•  Acknowledge that you do not have all the answers. Hold back when you do know the answer. Set an expectation that reps will figure it out on their own. Let them know that you believe in their ability to do so. Be available as a guide on the side, but think of yourself as a last resort.
  • On sales calls, hold back. Don’t jump in to solve the problem or to do the selling work. Observe and give feedback after the call. Go into the call with the understanding that you are not there to do the job but to observe the job being done by the rep.
  •  Make it okay for reps to fail forward. When they are not successful in closing the sale, overcoming the objection or demonstrating another skill you had hoped to see, don’t criticize or shame them. Instead, create a learning opportunity. Coach for improved performance.

As confidence grows, the ability to close sales will also grow. Ultimately, the reps who close the  most sales are the ones who firmly believe in the solutions they’ve offered (that’s confidence!).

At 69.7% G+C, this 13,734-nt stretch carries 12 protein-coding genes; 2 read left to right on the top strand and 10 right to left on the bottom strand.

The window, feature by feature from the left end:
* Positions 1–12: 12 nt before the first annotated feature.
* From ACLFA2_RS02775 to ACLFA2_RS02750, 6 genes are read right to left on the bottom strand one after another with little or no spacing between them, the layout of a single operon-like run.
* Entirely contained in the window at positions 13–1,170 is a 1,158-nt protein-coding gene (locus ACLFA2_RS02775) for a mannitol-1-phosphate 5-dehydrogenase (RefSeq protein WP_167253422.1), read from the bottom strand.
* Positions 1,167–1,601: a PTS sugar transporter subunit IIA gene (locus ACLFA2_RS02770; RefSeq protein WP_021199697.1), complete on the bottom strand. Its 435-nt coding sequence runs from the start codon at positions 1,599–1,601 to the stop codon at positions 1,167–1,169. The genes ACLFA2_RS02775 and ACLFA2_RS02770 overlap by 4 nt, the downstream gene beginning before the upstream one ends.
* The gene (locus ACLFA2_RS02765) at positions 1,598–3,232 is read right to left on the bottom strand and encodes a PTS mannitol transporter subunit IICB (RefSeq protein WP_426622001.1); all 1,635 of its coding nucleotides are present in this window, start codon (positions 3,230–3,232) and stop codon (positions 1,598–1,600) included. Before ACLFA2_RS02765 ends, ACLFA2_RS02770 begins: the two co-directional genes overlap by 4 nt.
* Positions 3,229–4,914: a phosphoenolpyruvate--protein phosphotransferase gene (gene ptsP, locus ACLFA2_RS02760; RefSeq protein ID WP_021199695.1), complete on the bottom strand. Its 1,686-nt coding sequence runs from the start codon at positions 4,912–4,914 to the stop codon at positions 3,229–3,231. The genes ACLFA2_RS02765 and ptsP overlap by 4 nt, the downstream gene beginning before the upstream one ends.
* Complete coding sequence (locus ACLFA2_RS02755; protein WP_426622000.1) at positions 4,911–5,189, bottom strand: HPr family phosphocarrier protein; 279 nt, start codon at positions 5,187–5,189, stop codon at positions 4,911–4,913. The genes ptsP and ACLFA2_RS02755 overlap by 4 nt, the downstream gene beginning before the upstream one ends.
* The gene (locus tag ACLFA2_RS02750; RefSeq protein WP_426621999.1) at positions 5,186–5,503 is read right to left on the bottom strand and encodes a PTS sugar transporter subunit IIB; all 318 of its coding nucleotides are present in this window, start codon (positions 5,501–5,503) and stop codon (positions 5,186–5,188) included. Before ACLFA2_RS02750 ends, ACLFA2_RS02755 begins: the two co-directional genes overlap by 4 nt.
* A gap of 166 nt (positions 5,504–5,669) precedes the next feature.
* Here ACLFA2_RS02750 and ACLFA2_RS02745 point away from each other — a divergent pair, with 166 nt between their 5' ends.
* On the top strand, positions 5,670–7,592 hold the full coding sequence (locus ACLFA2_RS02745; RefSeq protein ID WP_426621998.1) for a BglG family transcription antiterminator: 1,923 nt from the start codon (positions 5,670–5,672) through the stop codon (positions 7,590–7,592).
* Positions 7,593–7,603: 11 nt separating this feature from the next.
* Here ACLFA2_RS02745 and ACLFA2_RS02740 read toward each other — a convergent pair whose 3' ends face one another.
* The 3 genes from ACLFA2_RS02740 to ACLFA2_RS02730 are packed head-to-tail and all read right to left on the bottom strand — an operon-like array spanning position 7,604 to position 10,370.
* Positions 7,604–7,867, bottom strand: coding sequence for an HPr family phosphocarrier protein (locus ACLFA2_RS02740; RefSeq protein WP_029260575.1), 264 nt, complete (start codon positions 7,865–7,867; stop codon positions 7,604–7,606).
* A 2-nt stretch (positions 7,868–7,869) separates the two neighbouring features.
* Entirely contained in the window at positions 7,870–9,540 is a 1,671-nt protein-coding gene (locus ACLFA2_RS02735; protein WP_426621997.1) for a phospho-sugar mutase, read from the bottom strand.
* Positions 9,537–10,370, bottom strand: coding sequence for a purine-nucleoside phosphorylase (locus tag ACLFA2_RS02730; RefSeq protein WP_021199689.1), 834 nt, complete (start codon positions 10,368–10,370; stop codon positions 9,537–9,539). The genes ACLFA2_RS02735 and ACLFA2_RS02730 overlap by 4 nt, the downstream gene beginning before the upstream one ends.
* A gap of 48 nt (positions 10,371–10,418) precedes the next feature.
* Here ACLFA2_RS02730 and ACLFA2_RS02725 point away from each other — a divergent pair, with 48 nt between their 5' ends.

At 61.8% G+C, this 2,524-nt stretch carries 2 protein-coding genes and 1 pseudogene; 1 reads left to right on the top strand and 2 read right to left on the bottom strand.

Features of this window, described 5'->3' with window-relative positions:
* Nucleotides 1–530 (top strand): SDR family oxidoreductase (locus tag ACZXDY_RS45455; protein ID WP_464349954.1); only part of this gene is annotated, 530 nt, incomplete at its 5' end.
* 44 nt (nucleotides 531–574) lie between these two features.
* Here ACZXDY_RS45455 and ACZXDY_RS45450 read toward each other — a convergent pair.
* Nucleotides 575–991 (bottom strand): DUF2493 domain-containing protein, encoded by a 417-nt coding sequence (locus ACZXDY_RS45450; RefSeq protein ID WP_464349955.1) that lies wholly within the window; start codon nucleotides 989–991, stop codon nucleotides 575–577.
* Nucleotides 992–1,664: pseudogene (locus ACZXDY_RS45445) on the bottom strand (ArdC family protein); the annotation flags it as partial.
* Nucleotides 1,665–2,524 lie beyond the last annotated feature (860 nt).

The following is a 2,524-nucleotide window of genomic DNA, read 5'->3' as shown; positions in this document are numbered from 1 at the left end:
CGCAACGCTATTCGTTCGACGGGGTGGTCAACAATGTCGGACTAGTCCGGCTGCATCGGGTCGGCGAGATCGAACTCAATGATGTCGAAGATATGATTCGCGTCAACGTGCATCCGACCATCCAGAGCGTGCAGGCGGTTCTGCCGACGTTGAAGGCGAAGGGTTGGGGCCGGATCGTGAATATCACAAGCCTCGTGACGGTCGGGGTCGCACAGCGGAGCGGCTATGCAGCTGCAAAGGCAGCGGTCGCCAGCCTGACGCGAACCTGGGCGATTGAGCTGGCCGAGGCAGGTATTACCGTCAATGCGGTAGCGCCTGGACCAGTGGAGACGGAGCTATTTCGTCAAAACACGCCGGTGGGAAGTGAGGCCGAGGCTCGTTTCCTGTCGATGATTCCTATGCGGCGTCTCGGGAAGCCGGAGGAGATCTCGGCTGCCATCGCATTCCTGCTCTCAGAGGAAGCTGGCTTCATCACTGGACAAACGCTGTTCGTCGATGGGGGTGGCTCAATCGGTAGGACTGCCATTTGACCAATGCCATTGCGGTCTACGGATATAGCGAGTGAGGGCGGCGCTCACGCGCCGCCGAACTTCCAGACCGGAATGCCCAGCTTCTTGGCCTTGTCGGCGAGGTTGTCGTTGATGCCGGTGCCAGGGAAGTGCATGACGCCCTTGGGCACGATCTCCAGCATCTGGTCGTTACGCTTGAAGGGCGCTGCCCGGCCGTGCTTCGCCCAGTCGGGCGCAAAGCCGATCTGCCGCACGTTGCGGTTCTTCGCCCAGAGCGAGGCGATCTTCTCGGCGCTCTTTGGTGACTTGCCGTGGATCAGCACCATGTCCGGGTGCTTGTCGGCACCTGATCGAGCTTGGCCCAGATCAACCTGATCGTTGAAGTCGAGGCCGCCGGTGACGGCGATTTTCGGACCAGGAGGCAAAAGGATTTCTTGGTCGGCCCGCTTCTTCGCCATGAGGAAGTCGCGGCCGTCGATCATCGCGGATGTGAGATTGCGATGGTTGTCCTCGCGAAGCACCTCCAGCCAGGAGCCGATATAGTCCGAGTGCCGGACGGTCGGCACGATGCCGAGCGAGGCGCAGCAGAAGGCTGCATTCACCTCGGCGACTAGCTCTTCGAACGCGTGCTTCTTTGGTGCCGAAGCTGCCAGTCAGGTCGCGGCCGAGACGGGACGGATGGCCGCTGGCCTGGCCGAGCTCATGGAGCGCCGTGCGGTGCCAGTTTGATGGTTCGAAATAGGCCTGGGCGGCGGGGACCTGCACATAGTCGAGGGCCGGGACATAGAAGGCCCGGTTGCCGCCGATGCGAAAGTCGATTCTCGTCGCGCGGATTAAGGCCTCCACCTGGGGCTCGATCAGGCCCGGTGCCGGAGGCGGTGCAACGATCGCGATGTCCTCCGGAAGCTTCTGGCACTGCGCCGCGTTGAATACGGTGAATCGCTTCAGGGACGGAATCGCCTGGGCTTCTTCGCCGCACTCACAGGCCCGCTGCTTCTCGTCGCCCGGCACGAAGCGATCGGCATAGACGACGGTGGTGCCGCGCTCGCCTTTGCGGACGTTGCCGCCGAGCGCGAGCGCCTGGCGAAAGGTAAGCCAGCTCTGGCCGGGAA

As confidence levels improve, the ability to respond to objections will also improve. Reps who believe in their product and in the solutions they’ve offered find it easier to bring the conversation back to value and overcome the objection. It’s their confidence, not some slick patter or rehearsed response, that turns the objection into a non-issue.

We may not get to rub the lamp and automatically acquire these skills. But managers can work magic for sellers who are wishing for these skills.

There’s also good news for those sellers who wish to independently work on gaining confidence so they can close more sales and overcome objections more smoothly. You don’t need a magic genie lamp. You can learn and improve in these skills. All it takes is your openness and willingness to do so.